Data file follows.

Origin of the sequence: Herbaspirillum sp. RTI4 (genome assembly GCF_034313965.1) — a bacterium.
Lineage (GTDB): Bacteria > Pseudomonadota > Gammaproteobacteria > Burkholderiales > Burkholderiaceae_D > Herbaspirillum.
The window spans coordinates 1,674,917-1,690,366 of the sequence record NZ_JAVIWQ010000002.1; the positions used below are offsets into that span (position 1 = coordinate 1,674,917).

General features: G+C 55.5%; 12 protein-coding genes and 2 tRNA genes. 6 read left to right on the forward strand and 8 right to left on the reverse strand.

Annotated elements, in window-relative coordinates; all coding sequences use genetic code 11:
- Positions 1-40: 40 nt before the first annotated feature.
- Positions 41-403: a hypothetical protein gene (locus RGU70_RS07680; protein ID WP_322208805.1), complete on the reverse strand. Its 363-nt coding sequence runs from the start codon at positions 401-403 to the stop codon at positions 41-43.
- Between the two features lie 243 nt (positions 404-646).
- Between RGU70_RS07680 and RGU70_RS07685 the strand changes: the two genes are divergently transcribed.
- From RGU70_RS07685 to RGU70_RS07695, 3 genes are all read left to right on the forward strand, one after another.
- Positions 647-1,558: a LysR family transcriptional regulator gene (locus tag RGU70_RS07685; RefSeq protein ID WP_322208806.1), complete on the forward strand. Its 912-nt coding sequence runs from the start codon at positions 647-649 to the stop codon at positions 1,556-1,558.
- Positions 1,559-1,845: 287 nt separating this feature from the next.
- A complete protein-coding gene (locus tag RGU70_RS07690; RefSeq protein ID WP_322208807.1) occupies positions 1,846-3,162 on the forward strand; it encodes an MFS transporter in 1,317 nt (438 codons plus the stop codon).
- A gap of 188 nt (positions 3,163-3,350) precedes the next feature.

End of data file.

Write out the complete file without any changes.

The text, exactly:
Origin of the sequence: Herbaspirillum sp. RTI4 (genome assembly GCF_034313965.1) — a bacterium.
Lineage (GTDB): Bacteria > Pseudomonadota > Gammaproteobacteria > Burkholderiales > Burkholderiaceae_D > Herbaspirillum.
The window spans coordinates 1,674,917-1,690,366 of the sequence record NZ_JAVIWQ010000002.1; the positions used below are offsets into that span (position 1 = coordinate 1,674,917).

General features: G+C 55.5%; 12 protein-coding genes and 2 tRNA genes. 6 read left to right on the forward strand and 8 right to left on the reverse strand.

Annotated elements, in window-relative coordinates; all coding sequences use genetic code 11:
- Positions 1-40: 40 nt before the first annotated feature.
- Positions 41-403: a hypothetical protein gene (locus RGU70_RS07680; protein ID WP_322208805.1), complete on the reverse strand. Its 363-nt coding sequence runs from the start codon at positions 401-403 to the stop codon at positions 41-43.
- Between the two features lie 243 nt (positions 404-646).
- Between RGU70_RS07680 and RGU70_RS07685 the strand changes: the two genes are divergently transcribed.
- From RGU70_RS07685 to RGU70_RS07695, 3 genes are all read left to right on the forward strand, one after another.
- Positions 647-1,558: a LysR family transcriptional regulator gene (locus tag RGU70_RS07685; RefSeq protein ID WP_322208806.1), complete on the forward strand. Its 912-nt coding sequence runs from the start codon at positions 647-649 to the stop codon at positions 1,556-1,558.
- Positions 1,559-1,845: 287 nt separating this feature from the next.
- A complete protein-coding gene (locus tag RGU70_RS07690; RefSeq protein ID WP_322208807.1) occupies positions 1,846-3,162 on the forward strand; it encodes an MFS transporter in 1,317 nt (438 codons plus the stop codon).
- A gap of 188 nt (positions 3,163-3,350) precedes the next feature.